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Compr Psychiatry. 2006 Sep-Oct;47(5):362-7. Epub 2006 Apr 21.

The long-term outcome of 2 family intervention strategies in schizophrenia.

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  • 1Department of Psychiatry, School of Medicine, University of Valencia, 46010 Valencia, Spain.


The different family-based interventions that have proven to be effective in treating people with schizophrenia present some therapeutic elements in common and differ in certain other respects, although to date, none of the proposed approaches have demonstrated to be clearly superior to each other in reduced relapse and readmission rates. Although the approaches based on relatives group therapies save considerable amounts of time, some data reveal better short-term results when the intervention focuses on the family unit and the participant patient.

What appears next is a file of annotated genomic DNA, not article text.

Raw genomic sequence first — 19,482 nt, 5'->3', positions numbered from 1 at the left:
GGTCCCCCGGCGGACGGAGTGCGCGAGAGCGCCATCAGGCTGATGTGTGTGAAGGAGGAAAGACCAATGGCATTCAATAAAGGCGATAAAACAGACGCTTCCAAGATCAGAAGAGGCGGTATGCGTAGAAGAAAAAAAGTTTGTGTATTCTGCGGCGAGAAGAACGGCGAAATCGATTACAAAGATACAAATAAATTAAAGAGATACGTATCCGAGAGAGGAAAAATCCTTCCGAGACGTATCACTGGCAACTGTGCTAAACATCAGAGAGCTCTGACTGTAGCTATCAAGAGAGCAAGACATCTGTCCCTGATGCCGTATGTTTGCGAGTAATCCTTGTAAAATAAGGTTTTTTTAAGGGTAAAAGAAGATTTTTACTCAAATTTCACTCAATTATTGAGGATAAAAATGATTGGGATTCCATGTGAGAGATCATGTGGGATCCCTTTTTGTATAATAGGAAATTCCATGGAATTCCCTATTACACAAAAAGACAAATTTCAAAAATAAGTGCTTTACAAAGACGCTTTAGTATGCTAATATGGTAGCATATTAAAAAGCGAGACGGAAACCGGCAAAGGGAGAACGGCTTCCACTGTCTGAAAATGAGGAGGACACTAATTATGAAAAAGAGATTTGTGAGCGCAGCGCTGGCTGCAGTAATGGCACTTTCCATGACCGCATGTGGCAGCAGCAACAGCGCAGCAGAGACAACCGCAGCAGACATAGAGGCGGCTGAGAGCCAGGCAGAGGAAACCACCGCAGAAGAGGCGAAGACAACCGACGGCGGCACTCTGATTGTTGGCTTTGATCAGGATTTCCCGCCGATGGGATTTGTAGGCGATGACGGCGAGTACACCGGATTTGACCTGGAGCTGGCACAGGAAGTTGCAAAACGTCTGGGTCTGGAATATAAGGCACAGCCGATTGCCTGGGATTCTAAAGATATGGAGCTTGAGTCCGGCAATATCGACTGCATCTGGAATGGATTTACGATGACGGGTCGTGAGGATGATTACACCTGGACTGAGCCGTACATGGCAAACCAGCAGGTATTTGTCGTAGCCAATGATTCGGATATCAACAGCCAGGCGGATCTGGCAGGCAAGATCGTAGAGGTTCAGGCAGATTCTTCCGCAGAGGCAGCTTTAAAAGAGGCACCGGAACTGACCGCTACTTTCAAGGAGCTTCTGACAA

The aim of this study was to determine whether the clinical and social benefits observed in the short term would be maintained 5 years later.


Follow-up study over a 5-year period on 87 patients diagnosed with schizophrenia and their families taking part in a cognitive behavioral therapy, assigned at random either to (a) a family unit including the patient or (b) a group of relatives.


The statistical contrast between the 2 survival curves reveals that they are not significant with regard to relapse (log-rank test, 1.30; P < .2538) nor readmissions (long rank test, 0.03; P = .8547). Results after analyzing other variables were also similar in both groups, with slight differences for the strategy where the patient was not present.


Both types of interventions have similar long-term impact with a clear tendency to loose benefits acquired during the intervention. This finding suggests that it might be possible for some subgroups of patients to conduct a 12-month therapy followed by a support group, hoping that long-term benefits would be maintained.

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